addresses on their network without asking for a globally unique addresses on their network without asking for a globally unique
registered IPv6 address range. A ULA prefix is 48 bits, i.e. a /48, registered IPv6 address range. A ULA prefix is 48 bits, i.e., a /48,
the same as the currently recommended allocation for a site from the the same as the currently recommended allocation for a site from the
globally routable IPv6 address space [RFC3177]. globally routable IPv6 address space [RFC3177].
A site willing to use ULA address space can have either (a) multiple A site that wishes to use ULAs can have (a) multiple /48 prefixes
/48 prefixes (e.g. a /44) and wishes to use ULAs, or (b) has one /48 (e.g., a /44) (b) one /48, or (c) a less-than-/48 prefix (e.g., a /56
and wishes to use ULAs or (c) a site has a less-than-/48 prefix (e.g. or /64). In all of the above cases, the ULAs can be randomly chosen
a /56 or /64) and wishes to use ULAs. In all above cases the ULA according to the principles specified in [RFC4193]. However, in case
addresses can be randomly chosen according the principles specified (a) the use of randomly chosen ULAs will provide suboptimal
in [RFC4193]. However, in case (a) the use of randomly chosen ULA aggregation capabilities.
addresses will provide suboptimal aggregation capabilities.
ULAs provide the means to deploy a fixed addressing scheme that is ULAs provide the means to deploy a fixed addressing scheme that is
not affected by a change in service provider and the corresponding PA not affected by a change in service provider and the corresponding PA
global addresses. Internal operation of the network is thus global addresses. Internal operation of the network is thus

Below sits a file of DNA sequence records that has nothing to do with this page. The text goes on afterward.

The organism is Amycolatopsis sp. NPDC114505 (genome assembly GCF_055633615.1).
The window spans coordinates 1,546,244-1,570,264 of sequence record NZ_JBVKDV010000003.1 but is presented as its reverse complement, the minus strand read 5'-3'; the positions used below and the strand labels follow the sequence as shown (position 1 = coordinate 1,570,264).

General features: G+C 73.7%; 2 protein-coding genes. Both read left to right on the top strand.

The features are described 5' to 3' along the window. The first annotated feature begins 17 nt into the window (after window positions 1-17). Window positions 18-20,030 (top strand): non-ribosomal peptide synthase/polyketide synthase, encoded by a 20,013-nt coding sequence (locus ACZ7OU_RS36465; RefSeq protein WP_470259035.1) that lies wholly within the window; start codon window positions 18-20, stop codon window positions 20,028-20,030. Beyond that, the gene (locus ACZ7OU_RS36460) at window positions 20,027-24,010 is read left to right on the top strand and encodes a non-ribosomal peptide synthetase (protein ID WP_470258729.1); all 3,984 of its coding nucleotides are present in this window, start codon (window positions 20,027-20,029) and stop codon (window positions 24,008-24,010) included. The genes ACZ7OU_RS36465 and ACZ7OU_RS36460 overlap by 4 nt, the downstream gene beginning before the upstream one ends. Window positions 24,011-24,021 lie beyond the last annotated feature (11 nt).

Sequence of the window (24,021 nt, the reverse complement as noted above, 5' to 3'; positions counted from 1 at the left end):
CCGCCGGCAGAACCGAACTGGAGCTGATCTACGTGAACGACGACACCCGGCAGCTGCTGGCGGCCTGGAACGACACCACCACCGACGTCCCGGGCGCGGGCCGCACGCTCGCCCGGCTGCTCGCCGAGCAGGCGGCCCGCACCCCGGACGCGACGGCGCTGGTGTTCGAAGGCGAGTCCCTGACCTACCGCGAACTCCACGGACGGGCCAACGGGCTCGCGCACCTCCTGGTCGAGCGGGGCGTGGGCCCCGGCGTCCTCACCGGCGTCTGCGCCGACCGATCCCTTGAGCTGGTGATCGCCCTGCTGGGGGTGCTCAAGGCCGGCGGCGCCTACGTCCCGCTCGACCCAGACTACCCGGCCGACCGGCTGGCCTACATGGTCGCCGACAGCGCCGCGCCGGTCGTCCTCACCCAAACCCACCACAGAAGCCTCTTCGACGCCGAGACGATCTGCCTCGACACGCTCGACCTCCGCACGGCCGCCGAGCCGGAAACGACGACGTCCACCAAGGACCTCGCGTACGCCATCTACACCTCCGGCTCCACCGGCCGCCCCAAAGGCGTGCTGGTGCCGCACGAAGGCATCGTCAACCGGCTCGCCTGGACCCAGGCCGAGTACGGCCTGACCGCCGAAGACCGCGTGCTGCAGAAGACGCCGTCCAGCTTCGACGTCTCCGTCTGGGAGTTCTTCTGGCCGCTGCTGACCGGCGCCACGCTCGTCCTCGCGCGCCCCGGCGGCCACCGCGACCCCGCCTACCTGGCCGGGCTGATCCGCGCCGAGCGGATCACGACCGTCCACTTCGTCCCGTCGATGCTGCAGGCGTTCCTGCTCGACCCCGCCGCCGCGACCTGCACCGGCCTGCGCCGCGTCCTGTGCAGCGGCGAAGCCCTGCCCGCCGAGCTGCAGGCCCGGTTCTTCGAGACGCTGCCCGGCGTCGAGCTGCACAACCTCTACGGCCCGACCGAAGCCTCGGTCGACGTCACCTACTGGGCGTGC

unaffected during renumbering events. Nevertheless, this type of unaffected during renumbering events. Nevertheless, this type of
address must be used with caution. address must be used with caution.
A site using ULAs may or may not also deploy global addresses. In an A site using ULAs may or may not also deploy global addresses. In an
isolated network ULAs may be deployed on their own. In a connected isolated network, ULAs may be deployed on their own. In a connected
network, that also deploys global addresses, both may be deployed, network that also deploys global addresses, both may be deployed,
such that hosts become multiaddressed (one global and one ULA such that hosts become multi-addressed (one global and one ULA), and
address) and the IPv6 default address selection algorithm will pick the IPv6 default address selection algorithm will pick the
the appropriate source and destination addresses to use, e.g. ULAs appropriate source and destination addresses to use, e.g., ULAs will
will be selected where both the source and destination hosts have ULA be selected where both the source and destination hosts have ULAs.
addresses. Because a ULA and a global site prefix are both /48 Because a ULA and a global site prefix are both /48 length, an
length, an administrator can choose to use the same subnetting (and administrator can choose to use the same subnetting (and host
host addressing) plan for both prefixes. addressing) plan for both prefixes.
As an example of the problems ULAs may cause, when using IPv6 As an example of the problems ULAs may cause, when using IPv6
multicast within the network, the IPv6 default address selection multicast within the network, the IPv6 default address selection
algorithm prefers the ULA address as the source address for the IPv6 algorithm prefers the ULA as the source address for the IPv6